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Background: I'm trying to write a simple SoapExtension class to log inbound/outbound Soap messages from an asmx web service. Following this article on msdn, I have been able to get things working. However I'd really like to understand why/how it's working rather than just copy & pasting code.

The question: What I'm stuggling to grasp specifically is the handling of the IO streams in the example. All other articles I've read on the web handle the streams in an identical way... first getting a reference to the original stream, creating an in memory "working" stream, and then swapping the contents as necessary.

First question is, what is meant by "stream chaining" in this context? My understaning of streams is that writing to any stream will automatically write to the 'inner' streams in a pipeline. If that's the case, why is it necessary to manually copy contents from one stream to another?

Second question is, in the examples Copy method they're creating a StreamReader and StreamWriter each time, without disposing them - is this not putting extra pressure on the GC? Doesn't seem like something you'd want on a high traffic web service... I tried wrapping both in using statements, but disposing the reader/writer also closed the stream which led to more serious errors. .NET 4 has new Stream.CopyTo(Stream) methods, but what would be a better approach for .NET 3.5?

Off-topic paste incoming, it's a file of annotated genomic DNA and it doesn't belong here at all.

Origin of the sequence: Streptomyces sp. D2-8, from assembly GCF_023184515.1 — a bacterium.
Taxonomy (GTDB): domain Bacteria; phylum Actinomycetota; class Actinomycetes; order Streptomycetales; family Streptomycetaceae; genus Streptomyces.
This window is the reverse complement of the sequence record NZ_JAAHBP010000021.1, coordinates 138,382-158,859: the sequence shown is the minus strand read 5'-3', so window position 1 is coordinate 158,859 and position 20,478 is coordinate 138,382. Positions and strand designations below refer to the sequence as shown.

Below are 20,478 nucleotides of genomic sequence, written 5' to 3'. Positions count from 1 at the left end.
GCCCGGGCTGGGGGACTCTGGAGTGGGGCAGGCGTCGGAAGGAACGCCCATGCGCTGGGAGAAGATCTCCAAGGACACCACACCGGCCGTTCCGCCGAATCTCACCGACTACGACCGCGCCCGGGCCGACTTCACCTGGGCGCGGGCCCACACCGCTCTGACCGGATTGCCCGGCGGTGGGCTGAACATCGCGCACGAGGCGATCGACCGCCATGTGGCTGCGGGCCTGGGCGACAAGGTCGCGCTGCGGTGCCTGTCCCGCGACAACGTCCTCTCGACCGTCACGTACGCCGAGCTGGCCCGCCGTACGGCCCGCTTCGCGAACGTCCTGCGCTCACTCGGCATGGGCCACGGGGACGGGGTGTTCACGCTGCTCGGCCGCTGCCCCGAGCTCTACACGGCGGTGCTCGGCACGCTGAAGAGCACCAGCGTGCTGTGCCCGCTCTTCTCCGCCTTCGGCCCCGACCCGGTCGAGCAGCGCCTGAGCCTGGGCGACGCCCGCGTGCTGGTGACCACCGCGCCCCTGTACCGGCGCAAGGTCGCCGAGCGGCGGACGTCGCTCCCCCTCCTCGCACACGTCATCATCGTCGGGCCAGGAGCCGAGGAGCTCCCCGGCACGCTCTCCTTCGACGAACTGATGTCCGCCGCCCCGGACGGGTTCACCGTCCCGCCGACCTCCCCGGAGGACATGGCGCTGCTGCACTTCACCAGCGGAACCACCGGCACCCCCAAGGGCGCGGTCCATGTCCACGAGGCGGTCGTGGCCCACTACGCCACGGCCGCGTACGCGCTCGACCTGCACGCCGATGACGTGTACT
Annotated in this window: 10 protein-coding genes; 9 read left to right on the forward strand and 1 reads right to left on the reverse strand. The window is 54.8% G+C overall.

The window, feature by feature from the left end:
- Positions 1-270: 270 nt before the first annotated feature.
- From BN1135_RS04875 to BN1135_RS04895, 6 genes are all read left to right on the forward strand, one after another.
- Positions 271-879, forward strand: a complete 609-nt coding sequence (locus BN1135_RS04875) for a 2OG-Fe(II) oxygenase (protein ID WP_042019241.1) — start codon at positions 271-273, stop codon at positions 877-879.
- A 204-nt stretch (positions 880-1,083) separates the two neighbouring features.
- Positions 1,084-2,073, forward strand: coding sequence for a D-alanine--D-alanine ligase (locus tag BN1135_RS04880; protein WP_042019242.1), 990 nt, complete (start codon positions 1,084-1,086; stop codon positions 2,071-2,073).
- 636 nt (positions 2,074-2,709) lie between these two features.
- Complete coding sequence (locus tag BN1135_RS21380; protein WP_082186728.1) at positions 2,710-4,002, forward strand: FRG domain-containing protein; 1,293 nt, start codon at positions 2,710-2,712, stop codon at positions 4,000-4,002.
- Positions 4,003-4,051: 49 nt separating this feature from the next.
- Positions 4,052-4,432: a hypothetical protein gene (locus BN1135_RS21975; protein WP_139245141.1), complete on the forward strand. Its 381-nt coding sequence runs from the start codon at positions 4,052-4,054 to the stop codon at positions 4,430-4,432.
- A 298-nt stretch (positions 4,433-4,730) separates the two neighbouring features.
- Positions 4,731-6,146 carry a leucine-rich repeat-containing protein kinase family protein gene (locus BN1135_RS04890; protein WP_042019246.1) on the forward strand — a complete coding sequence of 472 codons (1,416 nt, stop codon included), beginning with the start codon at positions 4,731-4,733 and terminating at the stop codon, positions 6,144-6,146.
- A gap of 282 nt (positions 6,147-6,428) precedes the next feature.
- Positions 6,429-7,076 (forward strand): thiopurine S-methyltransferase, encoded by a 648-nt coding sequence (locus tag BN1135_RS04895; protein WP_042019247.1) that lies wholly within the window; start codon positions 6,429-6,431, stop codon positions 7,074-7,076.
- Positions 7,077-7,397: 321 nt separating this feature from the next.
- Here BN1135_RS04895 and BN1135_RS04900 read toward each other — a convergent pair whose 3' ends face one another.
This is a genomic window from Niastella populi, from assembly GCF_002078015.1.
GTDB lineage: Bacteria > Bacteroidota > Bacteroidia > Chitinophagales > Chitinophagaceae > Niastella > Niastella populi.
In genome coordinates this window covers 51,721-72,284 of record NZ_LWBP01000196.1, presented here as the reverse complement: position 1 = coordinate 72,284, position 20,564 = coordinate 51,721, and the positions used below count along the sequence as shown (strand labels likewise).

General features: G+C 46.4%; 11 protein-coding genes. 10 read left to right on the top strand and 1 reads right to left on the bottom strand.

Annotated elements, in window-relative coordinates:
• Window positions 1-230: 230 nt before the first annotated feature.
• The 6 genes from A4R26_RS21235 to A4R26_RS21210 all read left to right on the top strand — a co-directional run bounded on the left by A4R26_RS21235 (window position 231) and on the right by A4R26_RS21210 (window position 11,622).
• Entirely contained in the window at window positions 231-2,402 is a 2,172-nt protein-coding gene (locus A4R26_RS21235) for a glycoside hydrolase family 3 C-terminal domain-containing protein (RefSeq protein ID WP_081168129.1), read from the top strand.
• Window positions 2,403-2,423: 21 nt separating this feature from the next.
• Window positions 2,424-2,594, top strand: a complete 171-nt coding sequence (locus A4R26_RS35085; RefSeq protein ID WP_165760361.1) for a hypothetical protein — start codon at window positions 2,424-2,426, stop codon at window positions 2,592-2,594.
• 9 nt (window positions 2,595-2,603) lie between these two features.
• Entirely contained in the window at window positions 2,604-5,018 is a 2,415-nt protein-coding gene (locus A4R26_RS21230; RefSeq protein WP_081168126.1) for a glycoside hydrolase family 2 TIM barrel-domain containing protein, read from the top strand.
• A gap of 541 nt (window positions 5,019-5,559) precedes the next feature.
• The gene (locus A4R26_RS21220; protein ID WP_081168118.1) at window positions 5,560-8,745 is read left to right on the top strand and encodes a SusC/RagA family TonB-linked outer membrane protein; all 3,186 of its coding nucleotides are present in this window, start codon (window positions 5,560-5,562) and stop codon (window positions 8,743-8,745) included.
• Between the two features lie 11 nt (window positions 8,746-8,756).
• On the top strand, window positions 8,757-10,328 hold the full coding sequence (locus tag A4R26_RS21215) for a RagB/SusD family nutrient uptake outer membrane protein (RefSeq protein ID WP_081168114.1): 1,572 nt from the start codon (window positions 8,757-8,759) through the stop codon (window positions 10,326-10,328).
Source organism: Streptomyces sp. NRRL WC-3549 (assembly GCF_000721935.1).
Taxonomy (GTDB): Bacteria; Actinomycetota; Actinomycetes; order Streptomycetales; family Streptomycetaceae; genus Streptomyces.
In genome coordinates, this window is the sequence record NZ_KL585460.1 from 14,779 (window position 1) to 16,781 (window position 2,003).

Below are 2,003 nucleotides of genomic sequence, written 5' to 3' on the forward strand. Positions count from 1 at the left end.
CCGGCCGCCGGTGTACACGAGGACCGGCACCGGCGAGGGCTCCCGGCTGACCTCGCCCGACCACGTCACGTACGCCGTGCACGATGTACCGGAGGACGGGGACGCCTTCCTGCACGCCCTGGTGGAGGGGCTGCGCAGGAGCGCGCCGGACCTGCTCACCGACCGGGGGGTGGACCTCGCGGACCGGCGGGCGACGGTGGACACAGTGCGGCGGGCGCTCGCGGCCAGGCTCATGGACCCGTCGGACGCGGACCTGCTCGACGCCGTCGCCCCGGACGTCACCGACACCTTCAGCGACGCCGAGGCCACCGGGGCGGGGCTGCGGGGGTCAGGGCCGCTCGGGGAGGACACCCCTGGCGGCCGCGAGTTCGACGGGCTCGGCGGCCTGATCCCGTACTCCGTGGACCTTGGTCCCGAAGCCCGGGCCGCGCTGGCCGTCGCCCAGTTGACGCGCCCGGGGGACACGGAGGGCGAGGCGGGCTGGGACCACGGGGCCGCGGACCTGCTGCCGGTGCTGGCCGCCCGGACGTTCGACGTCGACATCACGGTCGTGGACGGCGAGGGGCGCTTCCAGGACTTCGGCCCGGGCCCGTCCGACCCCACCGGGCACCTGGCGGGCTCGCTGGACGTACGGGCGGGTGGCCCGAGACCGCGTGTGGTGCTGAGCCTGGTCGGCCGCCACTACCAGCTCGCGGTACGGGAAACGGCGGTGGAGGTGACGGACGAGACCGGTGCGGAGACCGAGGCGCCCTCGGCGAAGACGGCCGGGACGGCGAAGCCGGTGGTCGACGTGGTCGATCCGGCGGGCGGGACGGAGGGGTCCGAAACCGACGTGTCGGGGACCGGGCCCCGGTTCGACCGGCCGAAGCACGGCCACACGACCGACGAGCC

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2 Answers 2

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Well, by chaining streams you can basically have different streams that do different things, in a chained sequence. For instance, you can have one stream that compresses the data, and then another stream that encrypts the data (or the opposite if we are moving in the other direction).

As for ChainStream itself, well... There are lots of things to say about this one. I really recommend this article called Inside of Chainstream, which is extremely in-depth and also covers most of the questions you have.

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+1 for the great link! –  MattDavey Apr 1 '11 at 12:26

The chaining is done in the framework. You get the original stream and return the stream where you put your modified result. The framework will chain this new stream into any other extensions.

It is implemented this way because the chaining works "backwards". Normally you add new functionality on top of streams but in this case you want to deal with the information fed into the original stream.

Calling close on stream is the same as Dispose.

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